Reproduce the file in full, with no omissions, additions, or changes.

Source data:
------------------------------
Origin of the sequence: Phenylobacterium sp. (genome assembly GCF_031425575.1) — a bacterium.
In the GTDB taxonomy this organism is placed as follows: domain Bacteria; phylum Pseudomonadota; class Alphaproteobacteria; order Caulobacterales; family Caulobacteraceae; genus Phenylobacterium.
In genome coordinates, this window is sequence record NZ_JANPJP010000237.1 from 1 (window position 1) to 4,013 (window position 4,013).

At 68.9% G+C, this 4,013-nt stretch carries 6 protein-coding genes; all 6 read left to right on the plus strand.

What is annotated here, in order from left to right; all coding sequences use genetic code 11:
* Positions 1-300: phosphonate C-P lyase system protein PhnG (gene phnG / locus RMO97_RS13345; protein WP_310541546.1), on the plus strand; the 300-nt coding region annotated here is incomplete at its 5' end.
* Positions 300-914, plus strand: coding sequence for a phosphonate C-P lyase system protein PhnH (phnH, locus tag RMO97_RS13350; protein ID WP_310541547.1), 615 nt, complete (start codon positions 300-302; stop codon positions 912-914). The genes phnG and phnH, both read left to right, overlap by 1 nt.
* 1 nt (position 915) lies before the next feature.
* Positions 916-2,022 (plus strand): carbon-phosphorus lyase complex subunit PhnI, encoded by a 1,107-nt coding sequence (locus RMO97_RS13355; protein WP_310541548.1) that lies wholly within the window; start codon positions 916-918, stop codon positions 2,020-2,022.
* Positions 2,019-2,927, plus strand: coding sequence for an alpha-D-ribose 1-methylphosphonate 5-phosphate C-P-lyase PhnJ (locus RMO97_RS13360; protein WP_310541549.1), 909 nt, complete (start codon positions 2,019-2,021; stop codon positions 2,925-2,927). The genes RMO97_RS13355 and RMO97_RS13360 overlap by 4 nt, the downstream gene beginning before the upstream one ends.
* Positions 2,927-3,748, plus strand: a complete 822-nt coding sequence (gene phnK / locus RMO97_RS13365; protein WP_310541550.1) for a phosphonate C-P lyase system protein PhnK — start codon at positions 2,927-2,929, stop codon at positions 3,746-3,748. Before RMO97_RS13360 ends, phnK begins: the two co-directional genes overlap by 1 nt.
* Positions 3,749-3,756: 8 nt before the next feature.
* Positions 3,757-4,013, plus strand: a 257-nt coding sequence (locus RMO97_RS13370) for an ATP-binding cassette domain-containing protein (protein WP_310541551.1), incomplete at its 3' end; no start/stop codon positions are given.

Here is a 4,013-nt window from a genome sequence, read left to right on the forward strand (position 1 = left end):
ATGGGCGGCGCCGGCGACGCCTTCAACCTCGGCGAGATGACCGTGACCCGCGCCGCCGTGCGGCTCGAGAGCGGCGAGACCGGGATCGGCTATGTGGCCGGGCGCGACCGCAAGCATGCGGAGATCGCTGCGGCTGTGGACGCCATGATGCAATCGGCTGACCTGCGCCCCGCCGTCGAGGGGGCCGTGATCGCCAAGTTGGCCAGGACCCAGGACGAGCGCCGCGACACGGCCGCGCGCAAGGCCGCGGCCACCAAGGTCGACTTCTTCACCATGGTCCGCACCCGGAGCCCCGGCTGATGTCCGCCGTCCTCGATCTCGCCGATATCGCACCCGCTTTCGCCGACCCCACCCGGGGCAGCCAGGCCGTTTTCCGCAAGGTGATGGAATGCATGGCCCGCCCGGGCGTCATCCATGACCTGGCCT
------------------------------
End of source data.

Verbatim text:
Origin of the sequence: Phenylobacterium sp. (genome assembly GCF_031425575.1) — a bacterium.
In the GTDB taxonomy this organism is placed as follows: domain Bacteria; phylum Pseudomonadota; class Alphaproteobacteria; order Caulobacterales; family Caulobacteraceae; genus Phenylobacterium.
In genome coordinates, this window is sequence record NZ_JANPJP010000237.1 from 1 (window position 1) to 4,013 (window position 4,013).

At 68.9% G+C, this 4,013-nt stretch carries 6 protein-coding genes; all 6 read left to right on the plus strand.

What is annotated here, in order from left to right; all coding sequences use genetic code 11:
* Positions 1-300: phosphonate C-P lyase system protein PhnG (gene phnG / locus RMO97_RS13345; protein WP_310541546.1), on the plus strand; the 300-nt coding region annotated here is incomplete at its 5' end.
* Positions 300-914, plus strand: coding sequence for a phosphonate C-P lyase system protein PhnH (phnH, locus tag RMO97_RS13350; protein ID WP_310541547.1), 615 nt, complete (start codon positions 300-302; stop codon positions 912-914). The genes phnG and phnH, both read left to right, overlap by 1 nt.
* 1 nt (position 915) lies before the next feature.
* Positions 916-2,022 (plus strand): carbon-phosphorus lyase complex subunit PhnI, encoded by a 1,107-nt coding sequence (locus RMO97_RS13355; protein WP_310541548.1) that lies wholly within the window; start codon positions 916-918, stop codon positions 2,020-2,022.
* Positions 2,019-2,927, plus strand: coding sequence for an alpha-D-ribose 1-methylphosphonate 5-phosphate C-P-lyase PhnJ (locus RMO97_RS13360; protein WP_310541549.1), 909 nt, complete (start codon positions 2,019-2,021; stop codon positions 2,925-2,927). The genes RMO97_RS13355 and RMO97_RS13360 overlap by 4 nt, the downstream gene beginning before the upstream one ends.
* Positions 2,927-3,748, plus strand: a complete 822-nt coding sequence (gene phnK / locus RMO97_RS13365; protein WP_310541550.1) for a phosphonate C-P lyase system protein PhnK — start codon at positions 2,927-2,929, stop codon at positions 3,746-3,748. Before RMO97_RS13360 ends, phnK begins: the two co-directional genes overlap by 1 nt.
* Positions 3,749-3,756: 8 nt before the next feature.
* Positions 3,757-4,013, plus strand: a 257-nt coding sequence (locus RMO97_RS13370) for an ATP-binding cassette domain-containing protein (protein WP_310541551.1), incomplete at its 3' end; no start/stop codon positions are given.

Here is a 4,013-nt window from a genome sequence, read left to right on the forward strand (position 1 = left end):
ATGGGCGGCGCCGGCGACGCCTTCAACCTCGGCGAGATGACCGTGACCCGCGCCGCCGTGCGGCTCGAGAGCGGCGAGACCGGGATCGGCTATGTGGCCGGGCGCGACCGCAAGCATGCGGAGATCGCTGCGGCTGTGGACGCCATGATGCAATCGGCTGACCTGCGCCCCGCCGTCGAGGGGGCCGTGATCGCCAAGTTGGCCAGGACCCAGGACGAGCGCCGCGACACGGCCGCGCGCAAGGCCGCGGCCACCAAGGTCGACTTCTTCACCATGGTCCGCACCCGGAGCCCCGGCTGATGTCCGCCGTCCTCGATCTCGCCGATATCGCACCCGCTTTCGCCGACCCCACCCGGGGCAGCCAGGCCGTTTTCCGCAAGGTGATGGAATGCATGGCCCGCCCGGGCGTCATCCATGACCTGGCCT